That is important because the exact opposite has been found in the bumblebee, another social insect.
Bees infected by fly larvae move out of the hive into colder air.
But in doing so, the cold temperatures slow the lifecycle of the parasite.
So the infected bees are actually trying to extend their own lives, rather than save their nest mates.
The heroic act by the terminally ill ants is the latest in a line of extraordinary behaviours discovered among social insects.
In order to help protect close relatives, termites have been found to explode during fights, bees die after stinging, while the members of another species of ant have been found to condemn themselves to death by sealing in a nesting colony from the outside. source
My comment: How about that?! I think the line between humans and all other species gets tinner with every new discovery. After all, how much people would go away from their home and city, to die alone, just to be able to save the others? Few will do it. But not everyone. So it's amazing the little ants do that automatically. Amazing and little sad. 

Ravens console each other after fights

May 18, 2010 by Lin Edwards
 (PhysOrg.com) -- A new study investigating the behavior of ravens has found strong evidence that after conflicts bystanders appear to console and relieve the distress of victims with whom they have a relationship, and that victims are likely to seek affiliations with bystanders. The results suggest ravens may be sensitive to the emotions of others.
Many species of birds fight aggressively from time to time over resources, to assert , and so on, but such conflicts can waste valuable energy, cause injuries, and damage relationships that are usually mutually beneficial. One way of reducing the cost of conflicts is through reconciliation and through consoling victims, but until relatively recently such behaviors were thought to be unique to humans.
Previous studies of rooks have shown that pair-bonded birds do show such behaviors, so the researchers chose ravens to see if the same kinds of behaviors occurred in birds that were not paired, because ravens live up to ten years in socially complex before pairing off.
A statistical analysis of the observations showed the affiliations were randomly timed and did not appear to be a deliberate attempt to reduce the tension. Victims soliciting affiliations were at greater risk of renewed aggression by their attacker immediately after conflict, but if they solicited affiliations from other members of the flock renewed aggression was less likely to occur. The researchers also found that victims did not attack other birds, so there was little risk involved in approaching them, and many members of the flock offered affiliation spontaneously, especially if they were related or regularly spent a lot of time together. Surprisingly, unsolicited affiliations did not reduce the likelihood of renewed aggression.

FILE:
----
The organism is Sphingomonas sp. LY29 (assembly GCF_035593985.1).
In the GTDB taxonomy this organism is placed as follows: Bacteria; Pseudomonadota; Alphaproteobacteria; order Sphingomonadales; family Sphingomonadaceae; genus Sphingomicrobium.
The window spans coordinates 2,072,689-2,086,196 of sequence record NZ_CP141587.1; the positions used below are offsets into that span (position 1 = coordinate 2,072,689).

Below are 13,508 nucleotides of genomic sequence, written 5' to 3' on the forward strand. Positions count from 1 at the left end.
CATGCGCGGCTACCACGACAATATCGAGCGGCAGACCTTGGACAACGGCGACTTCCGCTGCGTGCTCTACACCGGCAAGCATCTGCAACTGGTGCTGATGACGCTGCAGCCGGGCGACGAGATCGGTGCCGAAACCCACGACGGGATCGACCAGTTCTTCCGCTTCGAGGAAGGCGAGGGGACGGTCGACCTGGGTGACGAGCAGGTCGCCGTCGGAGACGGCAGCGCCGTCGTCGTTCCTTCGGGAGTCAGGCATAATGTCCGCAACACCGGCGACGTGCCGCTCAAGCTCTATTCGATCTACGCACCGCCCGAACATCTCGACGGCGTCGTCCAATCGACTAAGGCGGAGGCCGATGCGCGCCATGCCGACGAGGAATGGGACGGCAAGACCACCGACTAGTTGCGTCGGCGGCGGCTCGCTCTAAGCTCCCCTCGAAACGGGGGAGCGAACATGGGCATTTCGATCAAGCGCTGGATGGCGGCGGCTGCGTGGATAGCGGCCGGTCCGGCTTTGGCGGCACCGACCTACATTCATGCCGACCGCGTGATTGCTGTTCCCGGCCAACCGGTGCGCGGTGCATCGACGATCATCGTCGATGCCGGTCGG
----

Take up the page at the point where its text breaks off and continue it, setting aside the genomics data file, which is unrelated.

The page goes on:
source
My comment:Interesting, but I wonder if the statistics actually points to compassion and so on or to merely random affiliation between individual birds. But still, I find it interesting that even birds can show compassion. After all, they are so small. But it's very interesting that the victims affiliate with bystanders and not with aggressors, as one would naively expect. Obviously whatever they fight for is important enough to keep them separated.  

Scientists discover first multicellular life that doesn't need oxygen

April 7, 2010 by Lisa Zyga
PhysOrg.com) -- Oxygen may not be the staple of modern complex life that scientists once thought. Until now, the only life forms known to live exclusively in anoxic conditions were viruses, bacteria and Archaea. But in a new study, scientists have discovered three new multicellular marine species that appear to have never lived in aerobic conditions, and never metabolized oxygen.
The discovery of the new species, which live buried in sediment under the Mediterranean , is significant in that it marks the first observation of multicellular organisms, or metazoans, that spend their entire lifecycle under permanently anoxic conditions. A few metazoans have been known to tolerate anoxic conditions, but only for limited periods of time.
The team of Italian and Danish researchers, Roberto Danovaro, et al., that discovered the new life forms has identified the creatures as belonging to the animal phylum Loricifera, the most recently described animal phylum. Loriciferans, which have a length of less than one millimeter, typically live in sediment. The three new organisms belong to different genera (Spinoloricus, Rugiloricus, and Pliciloricus), although their species have not yet been named.
Despite belonging to previously known taxonomic groups, the new species possess some radical differences compared with other metazoans. Most significantly, the new species do not have mitochondria, the cellular organelles that use and sugar to generate the cell’s energy. Instead, the new loriciferans have organelles that resemble hydrogenosomes, which are used by some single-celled eukaryotes to generate energy without oxygen. However, this is the first time that these organelles have been observed in multicellular organisms. Previous research has indicated that hydrogenosomes may have evolved from mitochondria, while other research suggests they evolved independently.